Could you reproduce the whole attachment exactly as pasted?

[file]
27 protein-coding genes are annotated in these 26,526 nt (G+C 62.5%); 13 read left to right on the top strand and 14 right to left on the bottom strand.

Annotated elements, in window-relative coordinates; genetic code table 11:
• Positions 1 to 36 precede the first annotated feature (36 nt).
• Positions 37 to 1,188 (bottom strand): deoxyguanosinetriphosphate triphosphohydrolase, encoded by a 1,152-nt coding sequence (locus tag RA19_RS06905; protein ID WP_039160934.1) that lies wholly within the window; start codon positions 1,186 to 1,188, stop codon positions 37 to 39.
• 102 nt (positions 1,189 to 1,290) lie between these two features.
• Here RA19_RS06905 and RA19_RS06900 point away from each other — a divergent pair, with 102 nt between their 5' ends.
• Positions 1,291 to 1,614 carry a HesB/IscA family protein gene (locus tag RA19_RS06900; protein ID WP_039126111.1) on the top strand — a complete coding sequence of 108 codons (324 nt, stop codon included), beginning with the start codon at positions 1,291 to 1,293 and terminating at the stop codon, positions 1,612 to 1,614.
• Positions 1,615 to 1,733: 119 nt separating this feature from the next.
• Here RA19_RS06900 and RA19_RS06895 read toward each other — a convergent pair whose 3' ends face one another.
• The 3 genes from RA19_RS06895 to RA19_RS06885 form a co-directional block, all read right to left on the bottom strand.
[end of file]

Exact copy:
27 protein-coding genes are annotated in these 26,526 nt (G+C 62.5%); 13 read left to right on the top strand and 14 right to left on the bottom strand.

Annotated elements, in window-relative coordinates; genetic code table 11:
• Positions 1 to 36 precede the first annotated feature (36 nt).
• Positions 37 to 1,188 (bottom strand): deoxyguanosinetriphosphate triphosphohydrolase, encoded by a 1,152-nt coding sequence (locus tag RA19_RS06905; protein ID WP_039160934.1) that lies wholly within the window; start codon positions 1,186 to 1,188, stop codon positions 37 to 39.
• 102 nt (positions 1,189 to 1,290) lie between these two features.
• Here RA19_RS06905 and RA19_RS06900 point away from each other — a divergent pair, with 102 nt between their 5' ends.
• Positions 1,291 to 1,614 carry a HesB/IscA family protein gene (locus tag RA19_RS06900; protein ID WP_039126111.1) on the top strand — a complete coding sequence of 108 codons (324 nt, stop codon included), beginning with the start codon at positions 1,291 to 1,293 and terminating at the stop codon, positions 1,612 to 1,614.
• Positions 1,615 to 1,733: 119 nt separating this feature from the next.
• Here RA19_RS06900 and RA19_RS06895 read toward each other — a convergent pair whose 3' ends face one another.
• The 3 genes from RA19_RS06895 to RA19_RS06885 form a co-directional block, all read right to left on the bottom strand.